On January 1, 2020, Thailand introduced a ban on single-use plastic bags with the participation of 75 department stores, convenience stores and other shops with more than 24,500 branches nationwide.
Thailand’s Minister of Natural Resources and Environment Varawut Silpa-Archa told the public that in 2015 Thailand was ranked the sixth in the world for marine plastic pollution and is now ranked tenth: https://www.nytimes.com/reuters/2020/01/01/world/asia/01reuters-thailand-environment-plastic.html.
In the widely cited research published in 2015 by Dr. Jenna Jambeck and colleagues on marine plastics waste, Viet Nam was ranked fourth (https://science.sciencemag.org/content/347/6223/768). But since then Thailand has made more progress than Viet Nam in plastic waste management.
Some Vietnamese scientists and government agencies are dubious about the accuracy of Dr. Jemback’s research. But since no independent research has been carried out in Viet Nam, they have no evidence to refute her results. Rather, Viet Nam should use her results as a call to take serious action.
In order to develop a standardized methodology for plastic waste monitoring in coastal areas in Viet Nam, in February-December 2019, IUCN in partnership with GreenHub prepared a manual entitled “Methodology on monitoring and assessment of beach debris” and conducted beach monitoring activities in 11 MPAs and NPs, including Bai Tu Long, Cat Ba, Bach Long Vi, Con Co, Cu Lao Cham, Ly Son, Hon Cau, Nui Chua, Nha Trang, Phu Quoc and Con Dao.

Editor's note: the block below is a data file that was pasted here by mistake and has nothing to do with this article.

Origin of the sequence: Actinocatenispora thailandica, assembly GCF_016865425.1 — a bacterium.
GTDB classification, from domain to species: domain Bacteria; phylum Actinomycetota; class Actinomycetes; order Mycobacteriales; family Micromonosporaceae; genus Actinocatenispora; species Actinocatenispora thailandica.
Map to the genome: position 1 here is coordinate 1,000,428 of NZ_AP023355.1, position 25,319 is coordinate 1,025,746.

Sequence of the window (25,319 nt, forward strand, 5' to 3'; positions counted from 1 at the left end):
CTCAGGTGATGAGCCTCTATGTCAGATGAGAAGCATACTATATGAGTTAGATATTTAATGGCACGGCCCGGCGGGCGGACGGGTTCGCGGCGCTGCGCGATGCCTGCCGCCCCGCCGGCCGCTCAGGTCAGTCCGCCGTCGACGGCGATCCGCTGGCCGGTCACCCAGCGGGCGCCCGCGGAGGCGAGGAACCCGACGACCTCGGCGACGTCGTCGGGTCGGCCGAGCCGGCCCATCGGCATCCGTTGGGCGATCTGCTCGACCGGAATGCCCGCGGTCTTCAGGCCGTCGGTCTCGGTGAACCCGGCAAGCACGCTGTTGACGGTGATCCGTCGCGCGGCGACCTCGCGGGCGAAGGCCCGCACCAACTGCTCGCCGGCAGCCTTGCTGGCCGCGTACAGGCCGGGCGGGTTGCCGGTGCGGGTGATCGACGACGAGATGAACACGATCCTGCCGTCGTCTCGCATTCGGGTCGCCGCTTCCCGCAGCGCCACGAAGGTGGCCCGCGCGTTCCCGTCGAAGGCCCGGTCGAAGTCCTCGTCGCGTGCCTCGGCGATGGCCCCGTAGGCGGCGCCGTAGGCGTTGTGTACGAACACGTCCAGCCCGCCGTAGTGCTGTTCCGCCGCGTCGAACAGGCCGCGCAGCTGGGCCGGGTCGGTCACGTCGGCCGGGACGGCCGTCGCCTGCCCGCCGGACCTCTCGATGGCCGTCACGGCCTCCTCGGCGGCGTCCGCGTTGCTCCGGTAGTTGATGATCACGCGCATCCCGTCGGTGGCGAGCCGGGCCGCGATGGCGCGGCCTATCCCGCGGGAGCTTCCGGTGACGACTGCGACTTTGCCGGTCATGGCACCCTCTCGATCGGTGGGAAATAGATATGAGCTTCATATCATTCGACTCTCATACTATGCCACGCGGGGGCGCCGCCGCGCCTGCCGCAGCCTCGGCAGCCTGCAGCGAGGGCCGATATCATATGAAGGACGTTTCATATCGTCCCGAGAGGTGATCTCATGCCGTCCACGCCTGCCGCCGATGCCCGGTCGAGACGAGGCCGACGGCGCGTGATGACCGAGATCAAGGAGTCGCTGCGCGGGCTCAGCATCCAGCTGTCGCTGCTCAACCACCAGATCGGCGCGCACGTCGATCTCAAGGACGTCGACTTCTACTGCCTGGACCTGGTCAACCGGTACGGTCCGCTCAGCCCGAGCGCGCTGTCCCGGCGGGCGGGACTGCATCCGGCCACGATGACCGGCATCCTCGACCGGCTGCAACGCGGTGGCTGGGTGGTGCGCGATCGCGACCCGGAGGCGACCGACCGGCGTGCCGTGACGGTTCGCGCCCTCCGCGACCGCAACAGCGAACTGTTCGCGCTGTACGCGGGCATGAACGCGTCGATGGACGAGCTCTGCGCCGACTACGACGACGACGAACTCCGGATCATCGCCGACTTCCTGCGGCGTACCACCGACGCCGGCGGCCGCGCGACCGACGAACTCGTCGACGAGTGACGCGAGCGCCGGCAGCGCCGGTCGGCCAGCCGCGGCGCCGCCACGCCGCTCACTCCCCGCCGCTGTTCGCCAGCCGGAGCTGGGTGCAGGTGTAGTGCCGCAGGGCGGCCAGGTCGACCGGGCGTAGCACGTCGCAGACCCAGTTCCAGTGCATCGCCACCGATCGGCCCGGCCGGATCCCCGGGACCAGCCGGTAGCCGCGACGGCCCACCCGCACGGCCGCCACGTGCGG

This methodology was based on NOAA and UNEP guidelines on marine plastic debris monitoring with adjustments for the local context. In March 2019, the method was tested in Hai Phong in collaboration with IMER and Viet Nam University of Science.
Monitoring will take place twice a year over three years with the participation of MPA and NP staff and volunteers. The results of the first phase (May-July 2019) showed that plastic waste makes up to 97% of seven categories of waste collected (plastics, metals, glass, rubber, cloth, wood and miscellaneous). The most common plastic waste was styrofoam, rope/net, container foam and plastic bags.
These initial results were shared at a national workshop on “Ocean Plastic Pollution: Action Plan of Fishery Sector” organised by IUCN and Directorate of Fishery of the Ministry of Agriculture and Rural Development in October 2019. They will serve as valuable input to an Action Plan on Plastic Waste Management of Fishery for 2020-2025.
Running such a program requires sustained effort and technical and financial assistance from government agencies, CSOs, and other stakeholders. Plastic waste monitoring, together with other measures and, critically, government leadership will hopefully remove Viet Nam from the top five countries for marine plastic pollution.
For an instruction video on plastic waste monitoring, please click HERE.
This activity is a part of project “Support for community-based marine turtle nesting beach conservation and bycatch reduction in Viet Nam” with the financial support of U.S. Fish and Wildlife and “Moving towards Model Cities for Waste Management in Coastal Northeast Vietnam (GreenBays)” project financed by United States Agency for International Development (USAID).